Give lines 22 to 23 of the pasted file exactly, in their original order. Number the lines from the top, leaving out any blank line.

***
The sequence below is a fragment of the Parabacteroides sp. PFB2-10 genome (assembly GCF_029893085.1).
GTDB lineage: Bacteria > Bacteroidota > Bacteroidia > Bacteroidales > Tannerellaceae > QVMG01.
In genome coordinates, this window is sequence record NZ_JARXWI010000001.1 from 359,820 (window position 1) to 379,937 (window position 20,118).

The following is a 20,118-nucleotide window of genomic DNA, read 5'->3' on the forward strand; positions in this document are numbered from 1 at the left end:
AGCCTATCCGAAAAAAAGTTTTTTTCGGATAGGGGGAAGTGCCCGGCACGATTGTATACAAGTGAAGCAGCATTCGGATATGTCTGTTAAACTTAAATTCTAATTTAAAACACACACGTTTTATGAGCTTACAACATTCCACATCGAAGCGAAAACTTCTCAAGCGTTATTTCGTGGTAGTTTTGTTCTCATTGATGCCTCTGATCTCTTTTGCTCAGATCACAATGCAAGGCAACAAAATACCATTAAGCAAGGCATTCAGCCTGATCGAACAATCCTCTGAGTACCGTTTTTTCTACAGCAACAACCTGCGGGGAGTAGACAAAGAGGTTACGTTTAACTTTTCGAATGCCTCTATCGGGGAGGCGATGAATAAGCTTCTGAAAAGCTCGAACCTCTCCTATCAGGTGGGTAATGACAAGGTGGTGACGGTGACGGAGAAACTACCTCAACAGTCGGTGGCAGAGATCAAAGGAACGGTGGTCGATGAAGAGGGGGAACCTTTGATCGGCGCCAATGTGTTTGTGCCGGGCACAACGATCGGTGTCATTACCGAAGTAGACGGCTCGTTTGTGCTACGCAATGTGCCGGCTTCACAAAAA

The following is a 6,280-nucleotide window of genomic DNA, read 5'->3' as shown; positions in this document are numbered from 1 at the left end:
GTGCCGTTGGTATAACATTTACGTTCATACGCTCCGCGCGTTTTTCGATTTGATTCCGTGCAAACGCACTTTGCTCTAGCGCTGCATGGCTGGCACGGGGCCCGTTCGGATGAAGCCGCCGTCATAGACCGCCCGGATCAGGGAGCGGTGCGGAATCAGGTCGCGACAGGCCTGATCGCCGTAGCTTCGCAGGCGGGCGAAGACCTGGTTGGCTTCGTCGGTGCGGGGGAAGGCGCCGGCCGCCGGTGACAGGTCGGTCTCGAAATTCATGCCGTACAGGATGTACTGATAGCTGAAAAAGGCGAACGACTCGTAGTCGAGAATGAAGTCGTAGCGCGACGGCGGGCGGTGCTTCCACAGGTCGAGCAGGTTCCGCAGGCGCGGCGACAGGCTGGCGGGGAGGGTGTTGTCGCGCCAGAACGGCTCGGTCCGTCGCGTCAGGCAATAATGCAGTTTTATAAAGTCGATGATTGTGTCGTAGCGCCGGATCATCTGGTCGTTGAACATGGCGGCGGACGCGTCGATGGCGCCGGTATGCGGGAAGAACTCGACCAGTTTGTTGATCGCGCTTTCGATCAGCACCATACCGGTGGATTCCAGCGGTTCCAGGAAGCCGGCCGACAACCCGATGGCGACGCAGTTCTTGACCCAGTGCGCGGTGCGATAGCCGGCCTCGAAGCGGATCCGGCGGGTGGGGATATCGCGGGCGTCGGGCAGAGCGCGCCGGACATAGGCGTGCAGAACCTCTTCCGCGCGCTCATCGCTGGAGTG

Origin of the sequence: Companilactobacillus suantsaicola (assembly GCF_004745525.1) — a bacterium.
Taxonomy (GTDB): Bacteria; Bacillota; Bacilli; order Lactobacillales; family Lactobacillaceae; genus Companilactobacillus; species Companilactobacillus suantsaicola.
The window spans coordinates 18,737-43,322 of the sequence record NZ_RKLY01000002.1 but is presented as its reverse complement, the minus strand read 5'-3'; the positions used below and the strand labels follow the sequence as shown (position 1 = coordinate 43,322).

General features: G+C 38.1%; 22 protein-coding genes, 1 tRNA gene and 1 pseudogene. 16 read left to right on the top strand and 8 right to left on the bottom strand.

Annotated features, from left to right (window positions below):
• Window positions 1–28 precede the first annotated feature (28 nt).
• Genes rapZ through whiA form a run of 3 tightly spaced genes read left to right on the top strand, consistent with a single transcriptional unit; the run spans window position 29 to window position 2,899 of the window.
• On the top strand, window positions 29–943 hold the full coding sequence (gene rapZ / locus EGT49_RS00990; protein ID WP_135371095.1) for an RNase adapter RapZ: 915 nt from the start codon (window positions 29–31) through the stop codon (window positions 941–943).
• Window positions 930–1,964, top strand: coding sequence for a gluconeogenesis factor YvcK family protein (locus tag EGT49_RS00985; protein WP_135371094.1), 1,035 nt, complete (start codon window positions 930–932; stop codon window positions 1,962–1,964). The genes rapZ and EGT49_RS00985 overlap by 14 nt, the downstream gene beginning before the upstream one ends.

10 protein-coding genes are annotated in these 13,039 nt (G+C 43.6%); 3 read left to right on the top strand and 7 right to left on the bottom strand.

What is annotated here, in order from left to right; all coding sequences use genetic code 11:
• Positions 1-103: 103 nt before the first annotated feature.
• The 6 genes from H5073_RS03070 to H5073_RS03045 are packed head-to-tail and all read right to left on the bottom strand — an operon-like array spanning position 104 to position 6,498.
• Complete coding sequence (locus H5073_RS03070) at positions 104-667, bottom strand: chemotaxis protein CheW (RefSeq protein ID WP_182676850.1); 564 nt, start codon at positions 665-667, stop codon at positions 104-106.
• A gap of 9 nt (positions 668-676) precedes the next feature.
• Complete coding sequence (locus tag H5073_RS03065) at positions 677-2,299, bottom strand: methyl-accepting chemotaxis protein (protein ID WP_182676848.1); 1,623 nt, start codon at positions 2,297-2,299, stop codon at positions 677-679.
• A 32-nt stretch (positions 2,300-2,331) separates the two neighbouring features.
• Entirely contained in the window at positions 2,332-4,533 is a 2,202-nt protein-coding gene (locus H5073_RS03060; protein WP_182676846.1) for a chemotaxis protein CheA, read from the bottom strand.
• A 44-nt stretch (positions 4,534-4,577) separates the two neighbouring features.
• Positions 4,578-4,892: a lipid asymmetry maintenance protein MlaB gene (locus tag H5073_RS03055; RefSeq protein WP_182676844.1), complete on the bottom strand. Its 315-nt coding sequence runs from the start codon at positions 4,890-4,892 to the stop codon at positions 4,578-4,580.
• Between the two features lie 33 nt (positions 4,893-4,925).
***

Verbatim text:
• A gap of 9 nt (positions 668-676) precedes the next feature.
• Complete coding sequence (locus tag H5073_RS03065) at positions 677-2,299, bottom strand: methyl-accepting chemotaxis protein (protein ID WP_182676848.1); 1,623 nt, start codon at positions 2,297-2,299, stop codon at positions 677-679.